ILLUSTRATION BY NASA
Published June 19, 2014
A crew of NASA retirees, young hackers, and seasoned engineers has an audacious dream to rescue an abandoned spacecraft that has been coasting, unwanted and unloved, through the solar system since the mid-1990s.
Originally known as the International Sun-Earth Explorer-3 (ISEE-3), the ship was launched in 1978 to study the stream of charged particles flowing from the sun. NASA retired the craft in 1997 and has pretty much ignored it ever since.
But in May, fans of the zombie ship reestablished contact with it—the first time that a private group has ever controlled a spacecraft beyond Earth's orbit. On Saturday, the team, funded by nearly $160,000 from crowdsourcing, will test the spacecraft's steering jets.
If all goes well, the jets will be restarted at the end of the month and the spacecraft coaxed out of its current solar orbit into an orbit around Earth. Aerospace engineer Dennis Wingo, CEO of aerospace firm Skycorp and one of the team leaders working on the project, explains.
Why rescue a spacecraft no one seems to want?
People were saying it was going to be impossible to do. Maybe it's a character defect I have, but when someone says it's impossible to do, I look to see if it's possible. At the same time, at my company, we want to build spacecraft. This is a really good way to train my guys, to give them experience on a real mission. We do it because it's cool, too.
What accomplishments did this spacecraft rack up before NASA abandoned it?
It went almost a million miles away from Earth in the direction of the sun. Its original mission was to look at the sun and provide data to scientists so they could better predict how the sun actually functions. It was the very first spacecraft to travel really, really close to a comet. It has these big booms on it that are almost 200 feet (61 meters) across from the tip of one to the tip of the other. It's rotating really fast with these really big antennas on it. So we just think it's a really cool spacecraft.
How long has it been silent?
In 1999, NASA actually got rid of the equipment it was using to talk to the spacecraft. After that NASA had no way to turn on the telemetry and listen to what it had to say.
If NASA discarded the communications equipment, how did you manage to speak to ISEE-3?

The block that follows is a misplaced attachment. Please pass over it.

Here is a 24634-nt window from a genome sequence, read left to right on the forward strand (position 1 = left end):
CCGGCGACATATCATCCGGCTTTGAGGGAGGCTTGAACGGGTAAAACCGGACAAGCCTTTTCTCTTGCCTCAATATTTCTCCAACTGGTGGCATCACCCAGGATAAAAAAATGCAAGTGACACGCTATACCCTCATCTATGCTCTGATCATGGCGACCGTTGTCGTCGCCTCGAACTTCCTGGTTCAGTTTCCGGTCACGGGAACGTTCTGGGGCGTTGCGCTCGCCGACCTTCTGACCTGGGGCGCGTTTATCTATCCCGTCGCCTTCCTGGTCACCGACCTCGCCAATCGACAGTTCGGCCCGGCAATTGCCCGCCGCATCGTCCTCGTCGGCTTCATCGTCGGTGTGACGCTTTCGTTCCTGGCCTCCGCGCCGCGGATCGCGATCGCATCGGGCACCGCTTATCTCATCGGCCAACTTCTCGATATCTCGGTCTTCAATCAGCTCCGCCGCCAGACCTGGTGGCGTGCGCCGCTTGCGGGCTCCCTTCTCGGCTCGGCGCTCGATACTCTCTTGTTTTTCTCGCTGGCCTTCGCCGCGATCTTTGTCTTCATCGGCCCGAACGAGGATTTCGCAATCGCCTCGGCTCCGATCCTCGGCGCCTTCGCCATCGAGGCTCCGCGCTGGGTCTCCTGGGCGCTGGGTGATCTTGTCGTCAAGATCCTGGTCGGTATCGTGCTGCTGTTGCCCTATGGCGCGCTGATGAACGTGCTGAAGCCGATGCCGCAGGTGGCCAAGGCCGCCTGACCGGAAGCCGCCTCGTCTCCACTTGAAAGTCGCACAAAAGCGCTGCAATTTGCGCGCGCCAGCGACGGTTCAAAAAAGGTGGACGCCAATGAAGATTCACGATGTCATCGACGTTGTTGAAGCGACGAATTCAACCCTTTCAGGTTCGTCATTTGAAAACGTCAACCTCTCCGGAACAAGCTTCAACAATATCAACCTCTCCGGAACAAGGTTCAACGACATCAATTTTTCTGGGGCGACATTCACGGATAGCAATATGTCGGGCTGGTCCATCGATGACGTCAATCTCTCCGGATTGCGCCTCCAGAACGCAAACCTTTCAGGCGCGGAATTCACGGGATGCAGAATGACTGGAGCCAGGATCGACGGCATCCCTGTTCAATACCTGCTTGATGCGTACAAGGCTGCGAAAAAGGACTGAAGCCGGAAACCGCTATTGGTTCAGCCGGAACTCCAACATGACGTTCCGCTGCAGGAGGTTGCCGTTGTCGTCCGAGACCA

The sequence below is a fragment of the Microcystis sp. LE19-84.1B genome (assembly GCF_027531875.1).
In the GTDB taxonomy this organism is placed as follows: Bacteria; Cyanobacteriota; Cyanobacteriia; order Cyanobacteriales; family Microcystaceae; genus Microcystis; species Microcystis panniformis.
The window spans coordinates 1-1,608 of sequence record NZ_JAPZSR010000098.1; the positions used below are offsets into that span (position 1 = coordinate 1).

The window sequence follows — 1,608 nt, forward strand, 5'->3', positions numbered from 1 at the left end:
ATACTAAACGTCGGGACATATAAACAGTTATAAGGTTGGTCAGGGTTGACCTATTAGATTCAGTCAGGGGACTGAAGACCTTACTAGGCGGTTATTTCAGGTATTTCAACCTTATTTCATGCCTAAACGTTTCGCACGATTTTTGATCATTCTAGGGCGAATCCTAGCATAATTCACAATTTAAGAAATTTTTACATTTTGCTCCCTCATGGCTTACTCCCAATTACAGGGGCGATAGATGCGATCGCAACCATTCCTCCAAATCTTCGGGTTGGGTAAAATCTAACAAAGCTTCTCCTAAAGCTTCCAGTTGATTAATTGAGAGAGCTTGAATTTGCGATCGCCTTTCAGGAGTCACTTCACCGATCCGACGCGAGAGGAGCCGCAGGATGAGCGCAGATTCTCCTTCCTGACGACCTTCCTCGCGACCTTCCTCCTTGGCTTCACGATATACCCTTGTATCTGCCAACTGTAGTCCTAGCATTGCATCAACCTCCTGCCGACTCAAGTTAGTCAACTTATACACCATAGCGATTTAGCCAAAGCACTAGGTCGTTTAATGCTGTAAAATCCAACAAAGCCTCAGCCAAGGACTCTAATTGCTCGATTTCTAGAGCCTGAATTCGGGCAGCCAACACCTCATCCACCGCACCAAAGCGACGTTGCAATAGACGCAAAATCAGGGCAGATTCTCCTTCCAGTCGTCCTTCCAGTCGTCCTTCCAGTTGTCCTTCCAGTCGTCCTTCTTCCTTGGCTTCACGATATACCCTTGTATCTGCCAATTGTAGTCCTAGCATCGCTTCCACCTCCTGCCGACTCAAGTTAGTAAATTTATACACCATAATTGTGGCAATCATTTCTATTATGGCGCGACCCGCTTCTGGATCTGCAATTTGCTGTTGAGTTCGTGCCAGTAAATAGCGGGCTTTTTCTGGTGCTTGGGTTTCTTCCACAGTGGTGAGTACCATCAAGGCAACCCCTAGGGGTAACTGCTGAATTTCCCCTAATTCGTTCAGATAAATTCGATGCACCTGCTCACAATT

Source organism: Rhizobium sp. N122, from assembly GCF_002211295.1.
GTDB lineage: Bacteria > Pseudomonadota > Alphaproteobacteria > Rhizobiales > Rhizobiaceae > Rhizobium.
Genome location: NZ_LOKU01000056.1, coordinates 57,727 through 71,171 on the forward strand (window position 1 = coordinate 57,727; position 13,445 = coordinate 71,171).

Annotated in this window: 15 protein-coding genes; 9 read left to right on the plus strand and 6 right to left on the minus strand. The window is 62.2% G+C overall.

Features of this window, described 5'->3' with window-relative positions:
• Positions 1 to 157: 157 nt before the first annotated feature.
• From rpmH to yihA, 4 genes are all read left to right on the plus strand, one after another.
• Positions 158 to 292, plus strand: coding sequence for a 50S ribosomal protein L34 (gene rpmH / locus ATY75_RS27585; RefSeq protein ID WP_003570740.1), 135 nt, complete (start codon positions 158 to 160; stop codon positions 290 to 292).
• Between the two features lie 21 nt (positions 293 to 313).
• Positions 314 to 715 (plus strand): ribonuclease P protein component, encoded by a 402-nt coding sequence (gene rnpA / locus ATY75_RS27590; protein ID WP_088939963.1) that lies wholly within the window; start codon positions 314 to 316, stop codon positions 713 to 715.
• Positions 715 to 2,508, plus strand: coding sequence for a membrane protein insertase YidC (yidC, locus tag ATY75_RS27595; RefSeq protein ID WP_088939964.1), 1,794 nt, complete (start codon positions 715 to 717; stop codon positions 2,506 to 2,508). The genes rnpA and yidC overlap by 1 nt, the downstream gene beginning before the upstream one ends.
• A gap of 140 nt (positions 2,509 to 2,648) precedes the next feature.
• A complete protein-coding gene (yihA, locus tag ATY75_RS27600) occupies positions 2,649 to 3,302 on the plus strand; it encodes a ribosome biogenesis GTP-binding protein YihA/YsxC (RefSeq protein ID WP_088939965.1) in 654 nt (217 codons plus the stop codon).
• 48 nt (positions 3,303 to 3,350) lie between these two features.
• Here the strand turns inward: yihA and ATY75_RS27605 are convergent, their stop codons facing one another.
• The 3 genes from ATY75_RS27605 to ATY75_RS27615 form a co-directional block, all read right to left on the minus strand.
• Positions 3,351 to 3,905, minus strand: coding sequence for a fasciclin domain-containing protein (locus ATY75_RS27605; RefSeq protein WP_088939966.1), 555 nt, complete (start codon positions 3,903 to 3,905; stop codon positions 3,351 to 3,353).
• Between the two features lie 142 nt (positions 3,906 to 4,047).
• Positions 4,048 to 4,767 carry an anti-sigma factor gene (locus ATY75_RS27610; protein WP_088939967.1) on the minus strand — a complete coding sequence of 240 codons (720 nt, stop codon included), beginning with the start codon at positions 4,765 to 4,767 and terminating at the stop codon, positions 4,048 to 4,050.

There's a company we're working with called Ettus Research, and they have a piece of hardware that has software that emulates all of the hardware equipment NASA used to have. We put that together so we could talk to [the spacecraft] in its language and actually receive the data in its language and read what the spacecraft actually says.
What was it like to hear back from the spacecraft for the first time in some 20 years?
Awesome. It's like, "Oh my god, this thing is still alive. This is way cool."
You were at the Arecibo Observatory in Puerto Rico for this project when an earthquake hit in May. One of your colleagues tweeted, "Dennis Wingo was up in the dome [of the radio telescope] when the earthquake hit... He doesn't need any more coffee today." What was that like?
We were sitting up on top of the telescope, 450 feet (137 meters) above the ground, when all of a sudden it started vibrating. Then it got stronger, and we go, "Oh, wow." I was taking a video at the time, and I turned the video off and grabbed onto something. I just figured holding on was the best course of action to take.
Why are you trying to move the spacecraft off its current path?
If we don't, it will not be captured into Earth orbit at all. There's [also] a non-zero probability of it hitting the moon. We have to find [the spacecraft's] position, and then we'll fire the thrusters, which will put us exactly on course for the orbit above the moon that we need.